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Taking on Kungsholmen by Kayak

We had friends in town last week. And what better time than to do the things you always talk about doing in the city where you live? Because for a limited time only, you can do those things together. So we did just that. We biked everywhere, everyday – sometimes in gorgeous sunshine, sometimes beneath heavy, ominous clouds. We picnicked. We visited the Old Town and museums. We ate dinner on cliff tops. We made skagen from scratch.

And we also kayaked around the island we live on, Kungshomen.
that’s the cafe up there – who wouldn’t want to rent kayaks from this quaint place?
I’ve been talking about kayaking around Kungsholmen since we moved to the island 3 years ago. But as often these things go, we never got around to doing it – there’s always another time, right? 

Last Sunday, though, we made it happen. I booked 4 single kayaks with a lovely fellow named Richard of Kafe Kayak (on Wednesday, mind you – have to be quick with the ever-planning Swedes!). That was my first mistake – 4 single kayaks. But of course I can make it around the island! Not a worry in my mind! 

We arrived right on time, and after adjusting the balancing pedals to our heights on land, we were off! 2 hours and counting! 

A scenic stretch to start along the south side of the island with gorgeous, elaborately lined rooftops marking a soft rainbow of facades. Then around the corner past Stadshuset, the City Hall of Stockholm. And on to calmer waters in the narrow channel separating Kungsholmen from the central station.

obviously we’re pro’s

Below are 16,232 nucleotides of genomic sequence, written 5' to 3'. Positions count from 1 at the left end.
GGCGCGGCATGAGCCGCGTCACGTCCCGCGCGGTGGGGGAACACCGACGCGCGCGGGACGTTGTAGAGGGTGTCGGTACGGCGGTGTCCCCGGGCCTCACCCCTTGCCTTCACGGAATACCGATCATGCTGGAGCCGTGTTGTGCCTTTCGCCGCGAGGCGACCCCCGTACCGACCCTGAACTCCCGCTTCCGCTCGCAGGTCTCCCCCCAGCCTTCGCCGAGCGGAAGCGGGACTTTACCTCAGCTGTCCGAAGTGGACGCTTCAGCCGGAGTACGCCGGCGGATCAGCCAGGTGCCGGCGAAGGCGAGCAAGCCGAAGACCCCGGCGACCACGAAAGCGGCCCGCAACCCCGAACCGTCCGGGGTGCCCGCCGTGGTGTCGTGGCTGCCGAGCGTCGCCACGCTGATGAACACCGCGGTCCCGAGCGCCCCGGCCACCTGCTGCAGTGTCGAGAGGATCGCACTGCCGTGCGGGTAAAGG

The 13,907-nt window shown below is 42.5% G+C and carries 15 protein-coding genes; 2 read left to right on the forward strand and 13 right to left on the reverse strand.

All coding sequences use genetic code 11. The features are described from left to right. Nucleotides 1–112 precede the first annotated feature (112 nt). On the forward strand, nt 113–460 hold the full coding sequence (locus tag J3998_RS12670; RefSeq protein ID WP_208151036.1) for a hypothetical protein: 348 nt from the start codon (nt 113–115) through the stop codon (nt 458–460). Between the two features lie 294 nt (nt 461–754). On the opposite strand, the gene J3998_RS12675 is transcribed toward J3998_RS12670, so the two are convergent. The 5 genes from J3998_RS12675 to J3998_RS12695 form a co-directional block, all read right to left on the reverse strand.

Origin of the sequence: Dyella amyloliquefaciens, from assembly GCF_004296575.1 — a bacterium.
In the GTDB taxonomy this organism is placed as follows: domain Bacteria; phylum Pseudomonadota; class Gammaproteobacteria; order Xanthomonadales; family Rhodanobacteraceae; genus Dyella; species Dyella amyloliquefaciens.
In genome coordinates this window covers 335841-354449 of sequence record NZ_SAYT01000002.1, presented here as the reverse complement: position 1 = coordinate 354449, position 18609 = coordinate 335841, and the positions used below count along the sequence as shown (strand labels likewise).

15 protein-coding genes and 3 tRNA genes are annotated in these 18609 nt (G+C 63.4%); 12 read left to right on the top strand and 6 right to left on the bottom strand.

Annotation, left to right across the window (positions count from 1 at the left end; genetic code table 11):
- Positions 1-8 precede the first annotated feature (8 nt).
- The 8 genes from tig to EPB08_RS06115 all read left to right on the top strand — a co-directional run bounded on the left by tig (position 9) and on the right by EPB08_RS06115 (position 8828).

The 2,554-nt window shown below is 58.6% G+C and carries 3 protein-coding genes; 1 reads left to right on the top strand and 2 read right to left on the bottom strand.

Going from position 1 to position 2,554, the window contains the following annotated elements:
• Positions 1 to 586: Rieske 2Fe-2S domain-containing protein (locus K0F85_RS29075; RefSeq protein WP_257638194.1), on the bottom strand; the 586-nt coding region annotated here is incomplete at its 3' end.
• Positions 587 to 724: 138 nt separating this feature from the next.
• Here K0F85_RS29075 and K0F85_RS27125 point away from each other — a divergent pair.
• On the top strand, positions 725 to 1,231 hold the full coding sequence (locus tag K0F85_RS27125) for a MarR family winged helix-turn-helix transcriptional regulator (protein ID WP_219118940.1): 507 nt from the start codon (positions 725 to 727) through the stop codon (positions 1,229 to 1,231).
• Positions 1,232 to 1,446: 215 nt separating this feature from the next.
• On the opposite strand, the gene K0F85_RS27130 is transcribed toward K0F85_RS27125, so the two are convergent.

Little did I know that this quite narrow channel turns into a wind tunnel – against us, naturally. My arms were pretty tired and we weren’t even halfway.

My energy came in spurts. I got inspiration from a fellow kayaker who passed at literally triple my speed, with seemingly no effort at all. Arms straight-ish. Torso upright. Paddle only until your waistline. I don’t know if this is correct kayaking, it’s just what I interpreted from observing speed-demon-athlete-muscle-man sweep by, nearly creating a wake for us to flounder over.

Back in the open water on the last third of the journey didn’t do me much good either. Apparently, I’ve come to discover, kayaking makes me sea sick. Me, who’s been on boats my whole life! How could this be? I’m convinced it’s just kayaks… has to be, right?

Anyways, by this point, I needed to get out. But what could I do? Keep on paddling. My sea-sickness was worsening with every stroke, even as I tried to distract myself by watching all the happy people laying on the cliffs, enjoying the summer day. I had so often been one of them, watching kayakers cruise by – and they’d always made it look so easy. Perhaps they don’t actually go around the entire island? That must be it. 

We eventually did make it back to the floating dock of safety – miraculously within a few minutes of the 2-hour mark – and I dragged myself onto the wooden planks and collapsed. I made it! 12 kilometers! (Or so we decided, as running around the island is 10.) 

A big check on the to-do-in-Stockholm list. And truly deserving of the entire pizza that followed – that is, one pizza for each of us.

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